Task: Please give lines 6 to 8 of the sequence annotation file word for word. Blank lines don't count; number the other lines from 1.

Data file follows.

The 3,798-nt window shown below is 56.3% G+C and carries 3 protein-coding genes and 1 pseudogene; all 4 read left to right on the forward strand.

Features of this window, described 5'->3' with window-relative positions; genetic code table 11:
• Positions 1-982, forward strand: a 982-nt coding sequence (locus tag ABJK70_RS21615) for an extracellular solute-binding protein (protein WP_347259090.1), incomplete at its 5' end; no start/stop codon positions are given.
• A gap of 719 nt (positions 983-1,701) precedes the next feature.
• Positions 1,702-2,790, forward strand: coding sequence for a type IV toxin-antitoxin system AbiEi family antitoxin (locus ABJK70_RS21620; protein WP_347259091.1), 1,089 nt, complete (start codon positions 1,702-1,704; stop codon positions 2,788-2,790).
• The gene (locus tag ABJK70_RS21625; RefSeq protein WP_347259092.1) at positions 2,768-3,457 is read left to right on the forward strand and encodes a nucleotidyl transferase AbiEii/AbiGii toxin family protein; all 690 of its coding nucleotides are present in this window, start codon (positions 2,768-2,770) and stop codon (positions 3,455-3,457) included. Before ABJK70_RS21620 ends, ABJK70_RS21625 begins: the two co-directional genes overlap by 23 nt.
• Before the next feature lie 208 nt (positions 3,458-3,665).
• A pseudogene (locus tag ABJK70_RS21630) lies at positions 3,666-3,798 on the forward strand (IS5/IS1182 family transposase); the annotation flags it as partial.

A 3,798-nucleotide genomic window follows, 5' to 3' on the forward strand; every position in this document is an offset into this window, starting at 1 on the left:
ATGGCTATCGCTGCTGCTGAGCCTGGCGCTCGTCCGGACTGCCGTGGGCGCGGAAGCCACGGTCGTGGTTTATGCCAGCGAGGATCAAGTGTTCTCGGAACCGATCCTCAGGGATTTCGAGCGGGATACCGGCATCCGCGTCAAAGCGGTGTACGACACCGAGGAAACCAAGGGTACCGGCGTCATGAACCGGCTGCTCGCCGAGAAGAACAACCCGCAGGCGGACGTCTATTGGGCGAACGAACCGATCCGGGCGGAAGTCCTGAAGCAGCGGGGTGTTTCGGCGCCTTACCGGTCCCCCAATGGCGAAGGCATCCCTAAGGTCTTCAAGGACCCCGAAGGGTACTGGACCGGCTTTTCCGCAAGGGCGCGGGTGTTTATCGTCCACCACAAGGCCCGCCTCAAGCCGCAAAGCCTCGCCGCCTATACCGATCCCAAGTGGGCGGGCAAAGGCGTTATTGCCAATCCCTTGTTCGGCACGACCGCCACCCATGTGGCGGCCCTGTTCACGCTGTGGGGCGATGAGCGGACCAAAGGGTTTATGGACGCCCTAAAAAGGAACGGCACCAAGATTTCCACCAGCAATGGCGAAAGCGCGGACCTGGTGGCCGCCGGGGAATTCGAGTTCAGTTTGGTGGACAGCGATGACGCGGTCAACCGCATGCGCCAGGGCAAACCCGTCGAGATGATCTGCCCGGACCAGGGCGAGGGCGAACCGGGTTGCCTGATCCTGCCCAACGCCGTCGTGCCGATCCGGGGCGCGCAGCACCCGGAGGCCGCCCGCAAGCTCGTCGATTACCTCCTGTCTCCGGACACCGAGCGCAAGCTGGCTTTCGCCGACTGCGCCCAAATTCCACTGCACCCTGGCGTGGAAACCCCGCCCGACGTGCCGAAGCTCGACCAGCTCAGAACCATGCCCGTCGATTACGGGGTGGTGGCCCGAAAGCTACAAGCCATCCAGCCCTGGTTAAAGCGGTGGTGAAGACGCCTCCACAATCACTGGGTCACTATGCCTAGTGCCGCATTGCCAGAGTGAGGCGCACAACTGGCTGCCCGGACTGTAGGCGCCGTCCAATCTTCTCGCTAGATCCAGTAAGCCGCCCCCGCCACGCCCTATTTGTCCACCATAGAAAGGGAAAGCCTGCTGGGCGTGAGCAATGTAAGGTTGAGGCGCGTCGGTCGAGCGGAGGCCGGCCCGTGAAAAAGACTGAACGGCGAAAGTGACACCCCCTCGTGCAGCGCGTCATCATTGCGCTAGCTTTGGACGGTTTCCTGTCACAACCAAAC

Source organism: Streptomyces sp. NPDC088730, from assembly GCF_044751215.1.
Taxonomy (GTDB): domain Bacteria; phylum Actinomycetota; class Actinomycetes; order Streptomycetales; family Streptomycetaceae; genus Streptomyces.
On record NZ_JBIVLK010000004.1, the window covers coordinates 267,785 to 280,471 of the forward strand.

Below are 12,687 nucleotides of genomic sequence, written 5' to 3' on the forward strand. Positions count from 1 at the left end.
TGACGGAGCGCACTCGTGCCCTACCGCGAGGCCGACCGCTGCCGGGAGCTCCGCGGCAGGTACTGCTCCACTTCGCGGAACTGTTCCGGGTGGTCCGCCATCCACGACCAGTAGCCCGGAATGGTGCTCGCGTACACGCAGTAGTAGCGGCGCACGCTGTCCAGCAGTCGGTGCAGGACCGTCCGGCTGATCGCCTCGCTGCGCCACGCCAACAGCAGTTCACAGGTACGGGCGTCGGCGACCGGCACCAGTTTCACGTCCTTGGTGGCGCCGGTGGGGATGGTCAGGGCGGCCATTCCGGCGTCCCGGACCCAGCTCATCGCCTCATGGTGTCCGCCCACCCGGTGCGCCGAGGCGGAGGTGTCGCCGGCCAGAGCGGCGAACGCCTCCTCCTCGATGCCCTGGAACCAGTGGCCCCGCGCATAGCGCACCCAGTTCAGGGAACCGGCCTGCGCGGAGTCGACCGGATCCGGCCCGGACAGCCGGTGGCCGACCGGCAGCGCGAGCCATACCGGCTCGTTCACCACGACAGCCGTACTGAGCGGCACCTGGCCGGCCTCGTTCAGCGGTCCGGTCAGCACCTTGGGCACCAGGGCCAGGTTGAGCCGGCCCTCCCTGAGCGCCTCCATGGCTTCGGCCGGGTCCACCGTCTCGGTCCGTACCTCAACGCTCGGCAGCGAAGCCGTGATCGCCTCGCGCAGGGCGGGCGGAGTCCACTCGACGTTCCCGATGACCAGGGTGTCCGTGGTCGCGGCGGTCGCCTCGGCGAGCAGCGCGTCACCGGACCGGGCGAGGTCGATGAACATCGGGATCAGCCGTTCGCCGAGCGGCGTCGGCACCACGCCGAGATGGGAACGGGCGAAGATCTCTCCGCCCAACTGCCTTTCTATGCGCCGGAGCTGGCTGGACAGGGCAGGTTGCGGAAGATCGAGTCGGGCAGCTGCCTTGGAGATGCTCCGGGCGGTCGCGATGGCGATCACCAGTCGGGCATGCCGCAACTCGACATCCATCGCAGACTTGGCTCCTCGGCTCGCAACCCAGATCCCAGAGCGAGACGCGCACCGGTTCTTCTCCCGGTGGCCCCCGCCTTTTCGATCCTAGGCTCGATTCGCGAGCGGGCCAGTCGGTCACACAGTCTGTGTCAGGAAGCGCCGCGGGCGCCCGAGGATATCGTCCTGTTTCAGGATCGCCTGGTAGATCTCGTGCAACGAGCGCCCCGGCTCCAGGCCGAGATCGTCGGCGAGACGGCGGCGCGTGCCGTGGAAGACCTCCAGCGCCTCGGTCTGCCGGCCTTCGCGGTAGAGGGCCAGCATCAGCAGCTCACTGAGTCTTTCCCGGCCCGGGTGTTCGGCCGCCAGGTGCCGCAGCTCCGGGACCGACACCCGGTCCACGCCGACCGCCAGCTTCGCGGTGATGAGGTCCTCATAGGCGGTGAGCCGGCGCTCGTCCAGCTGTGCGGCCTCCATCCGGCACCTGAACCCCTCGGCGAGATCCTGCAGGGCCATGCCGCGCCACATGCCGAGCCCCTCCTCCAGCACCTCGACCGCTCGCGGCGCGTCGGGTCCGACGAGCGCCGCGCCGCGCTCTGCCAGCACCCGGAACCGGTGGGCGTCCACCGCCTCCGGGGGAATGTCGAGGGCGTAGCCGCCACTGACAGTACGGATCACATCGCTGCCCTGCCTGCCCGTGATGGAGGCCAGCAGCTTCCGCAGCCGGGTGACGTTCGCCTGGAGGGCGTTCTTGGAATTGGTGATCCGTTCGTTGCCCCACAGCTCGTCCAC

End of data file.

• The gene (locus tag ABJK70_RS21625; RefSeq protein WP_347259092.1) at positions 2,768-3,457 is read left to right on the forward strand and encodes a nucleotidyl transferase AbiEii/AbiGii toxin family protein; all 690 of its coding nucleotides are present in this window, start codon (positions 2,768-2,770) and stop codon (positions 3,455-3,457) included. Before ABJK70_RS21620 ends, ABJK70_RS21625 begins: the two co-directional genes overlap by 23 nt.
• Before the next feature lie 208 nt (positions 3,458-3,665).
• A pseudogene (locus tag ABJK70_RS21630) lies at positions 3,666-3,798 on the forward strand (IS5/IS1182 family transposase); the annotation flags it as partial.